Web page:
The Dissolution of the Monasteries
Version of Record online: 9 SEP 2011
© 2011 The Author. History© 2011 The Historical Association and Blackwell Publishing Ltd.
Volume 96, Issue 324, pages 390–409, October 2011
How to Cite
BERNARD, G. W. (2011), The Dissolution of the Monasteries. History, 96: 390–409. doi: 10.1111/j.1468-229X.2011.00526.x
- Issue online: 9 SEP 2011
- Version of Record online: 9 SEP 2011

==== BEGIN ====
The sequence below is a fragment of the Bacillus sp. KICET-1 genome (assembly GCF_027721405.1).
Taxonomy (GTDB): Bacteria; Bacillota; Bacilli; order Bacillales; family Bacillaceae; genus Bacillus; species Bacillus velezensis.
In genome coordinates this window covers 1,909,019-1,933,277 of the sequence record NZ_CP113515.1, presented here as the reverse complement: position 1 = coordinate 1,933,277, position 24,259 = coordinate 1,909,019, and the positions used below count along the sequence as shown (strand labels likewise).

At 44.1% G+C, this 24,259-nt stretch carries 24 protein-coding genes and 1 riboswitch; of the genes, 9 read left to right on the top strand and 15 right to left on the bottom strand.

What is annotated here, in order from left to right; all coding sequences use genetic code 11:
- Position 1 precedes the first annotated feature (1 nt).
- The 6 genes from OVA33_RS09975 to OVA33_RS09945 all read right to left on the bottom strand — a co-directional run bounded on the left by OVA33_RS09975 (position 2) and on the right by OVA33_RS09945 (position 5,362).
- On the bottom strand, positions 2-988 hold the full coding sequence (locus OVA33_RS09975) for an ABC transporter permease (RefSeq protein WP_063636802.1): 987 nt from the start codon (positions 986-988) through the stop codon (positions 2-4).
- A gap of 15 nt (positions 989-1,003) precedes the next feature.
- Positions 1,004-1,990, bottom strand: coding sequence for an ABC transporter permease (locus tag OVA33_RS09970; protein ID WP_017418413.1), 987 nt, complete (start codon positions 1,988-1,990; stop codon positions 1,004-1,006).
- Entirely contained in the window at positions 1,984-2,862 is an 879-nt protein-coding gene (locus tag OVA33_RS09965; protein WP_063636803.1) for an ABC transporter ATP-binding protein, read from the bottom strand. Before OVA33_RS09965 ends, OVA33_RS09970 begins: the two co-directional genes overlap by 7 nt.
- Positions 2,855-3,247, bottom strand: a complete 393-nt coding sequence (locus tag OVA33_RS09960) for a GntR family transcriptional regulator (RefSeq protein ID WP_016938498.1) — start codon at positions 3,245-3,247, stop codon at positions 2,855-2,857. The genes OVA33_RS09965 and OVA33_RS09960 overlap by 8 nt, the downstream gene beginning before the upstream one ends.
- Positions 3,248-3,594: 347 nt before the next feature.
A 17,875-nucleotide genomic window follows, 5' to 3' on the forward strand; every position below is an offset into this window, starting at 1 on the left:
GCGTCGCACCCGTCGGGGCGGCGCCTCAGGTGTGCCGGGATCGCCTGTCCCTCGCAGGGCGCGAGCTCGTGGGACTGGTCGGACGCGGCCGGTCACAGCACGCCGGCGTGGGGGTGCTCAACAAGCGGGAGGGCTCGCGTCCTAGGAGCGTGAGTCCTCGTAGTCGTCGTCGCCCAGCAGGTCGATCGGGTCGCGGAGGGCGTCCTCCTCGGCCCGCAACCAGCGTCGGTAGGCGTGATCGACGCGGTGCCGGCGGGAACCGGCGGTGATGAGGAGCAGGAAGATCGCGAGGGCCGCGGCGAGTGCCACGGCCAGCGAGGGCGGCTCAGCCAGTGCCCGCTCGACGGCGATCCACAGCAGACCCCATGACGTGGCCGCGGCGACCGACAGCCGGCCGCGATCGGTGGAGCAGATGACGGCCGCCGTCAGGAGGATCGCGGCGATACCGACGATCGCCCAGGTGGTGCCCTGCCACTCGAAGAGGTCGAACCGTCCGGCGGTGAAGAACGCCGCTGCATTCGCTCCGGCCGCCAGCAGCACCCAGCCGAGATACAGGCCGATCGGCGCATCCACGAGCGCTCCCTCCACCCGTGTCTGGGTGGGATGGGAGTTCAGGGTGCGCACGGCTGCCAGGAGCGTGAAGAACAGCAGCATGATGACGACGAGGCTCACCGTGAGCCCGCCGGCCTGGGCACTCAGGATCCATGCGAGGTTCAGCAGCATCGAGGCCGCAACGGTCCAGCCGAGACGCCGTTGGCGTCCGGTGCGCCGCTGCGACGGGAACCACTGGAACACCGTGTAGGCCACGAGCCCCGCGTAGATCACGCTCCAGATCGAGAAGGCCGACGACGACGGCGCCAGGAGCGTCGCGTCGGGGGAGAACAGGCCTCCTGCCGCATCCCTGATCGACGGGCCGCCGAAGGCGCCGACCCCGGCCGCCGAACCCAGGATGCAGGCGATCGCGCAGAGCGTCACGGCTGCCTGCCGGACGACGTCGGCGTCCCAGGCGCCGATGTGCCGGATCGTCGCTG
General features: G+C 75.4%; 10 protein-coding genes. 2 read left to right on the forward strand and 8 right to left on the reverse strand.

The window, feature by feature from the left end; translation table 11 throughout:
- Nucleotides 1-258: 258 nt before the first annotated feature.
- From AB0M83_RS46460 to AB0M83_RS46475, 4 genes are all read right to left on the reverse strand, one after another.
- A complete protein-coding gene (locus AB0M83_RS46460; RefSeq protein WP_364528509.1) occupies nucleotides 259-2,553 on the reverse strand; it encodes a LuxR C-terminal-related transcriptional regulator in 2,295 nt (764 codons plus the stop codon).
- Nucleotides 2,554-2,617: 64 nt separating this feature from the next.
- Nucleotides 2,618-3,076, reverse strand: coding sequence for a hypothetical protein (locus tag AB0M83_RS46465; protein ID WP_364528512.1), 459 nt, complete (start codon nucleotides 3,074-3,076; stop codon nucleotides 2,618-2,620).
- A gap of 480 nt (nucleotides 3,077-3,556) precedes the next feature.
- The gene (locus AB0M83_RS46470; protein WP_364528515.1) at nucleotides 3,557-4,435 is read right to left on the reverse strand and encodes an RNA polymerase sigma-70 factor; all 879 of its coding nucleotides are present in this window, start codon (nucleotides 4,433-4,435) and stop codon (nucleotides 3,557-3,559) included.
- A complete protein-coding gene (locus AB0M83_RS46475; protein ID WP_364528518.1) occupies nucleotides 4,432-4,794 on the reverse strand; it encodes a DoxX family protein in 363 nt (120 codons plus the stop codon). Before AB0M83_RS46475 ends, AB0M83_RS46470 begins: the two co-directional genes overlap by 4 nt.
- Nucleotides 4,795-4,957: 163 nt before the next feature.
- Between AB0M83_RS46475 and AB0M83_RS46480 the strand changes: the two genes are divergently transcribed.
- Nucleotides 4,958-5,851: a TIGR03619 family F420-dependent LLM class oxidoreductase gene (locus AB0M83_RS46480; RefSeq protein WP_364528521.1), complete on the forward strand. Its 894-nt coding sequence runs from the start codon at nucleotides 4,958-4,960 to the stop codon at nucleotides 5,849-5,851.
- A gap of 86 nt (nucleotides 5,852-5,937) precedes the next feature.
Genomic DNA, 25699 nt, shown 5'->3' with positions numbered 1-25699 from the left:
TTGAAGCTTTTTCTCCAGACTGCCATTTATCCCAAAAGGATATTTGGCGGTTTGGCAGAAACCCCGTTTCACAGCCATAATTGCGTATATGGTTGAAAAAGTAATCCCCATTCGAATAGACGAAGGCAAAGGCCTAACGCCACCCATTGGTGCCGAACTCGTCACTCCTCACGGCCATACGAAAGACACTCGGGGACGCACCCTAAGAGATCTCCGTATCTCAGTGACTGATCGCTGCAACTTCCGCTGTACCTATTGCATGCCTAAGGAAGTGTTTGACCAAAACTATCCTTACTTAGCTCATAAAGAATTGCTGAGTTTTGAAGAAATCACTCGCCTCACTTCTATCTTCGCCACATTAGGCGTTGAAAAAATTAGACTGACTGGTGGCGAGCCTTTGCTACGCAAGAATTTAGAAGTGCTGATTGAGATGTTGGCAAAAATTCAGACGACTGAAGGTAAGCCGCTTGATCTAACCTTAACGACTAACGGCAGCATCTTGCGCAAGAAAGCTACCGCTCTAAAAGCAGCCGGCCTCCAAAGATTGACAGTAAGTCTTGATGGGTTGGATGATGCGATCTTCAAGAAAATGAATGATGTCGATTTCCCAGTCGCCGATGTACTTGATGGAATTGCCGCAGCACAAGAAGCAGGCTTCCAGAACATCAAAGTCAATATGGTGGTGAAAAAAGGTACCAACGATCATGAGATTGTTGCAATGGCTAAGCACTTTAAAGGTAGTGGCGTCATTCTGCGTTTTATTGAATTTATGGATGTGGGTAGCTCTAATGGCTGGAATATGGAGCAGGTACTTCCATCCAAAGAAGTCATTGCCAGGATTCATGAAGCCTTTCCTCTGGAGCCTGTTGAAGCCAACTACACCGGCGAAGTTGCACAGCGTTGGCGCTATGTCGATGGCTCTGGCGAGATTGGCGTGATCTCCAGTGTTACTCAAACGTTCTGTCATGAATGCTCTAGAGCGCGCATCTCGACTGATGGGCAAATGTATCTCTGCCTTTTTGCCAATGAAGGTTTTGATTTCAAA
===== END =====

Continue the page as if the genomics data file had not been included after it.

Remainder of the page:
It is generally held that the monasteries were dissolved by Henry VIII and his leading minister Thomas Cromwell for financial reasons. This article suggests that more important factors were Henry VIII's determination to assert his royal authority and more clearly religious reasons, especially an erasmian scepticism about the value of institutions that set their face against the world and in which superstition flourished. At first Henry sought reform, dissolving the smaller monasteries while allowing monks and nuns to transfer to larger houses, but in the aftermath of the Pilgrimage of Grace, a great rebellion directed above all against that dissolution, the king aimed at and achieved total dissolution, a striking feature of which was the way in which monks and friars when surrendering their houses to the king subscribed to principled denunciations of their past way of life.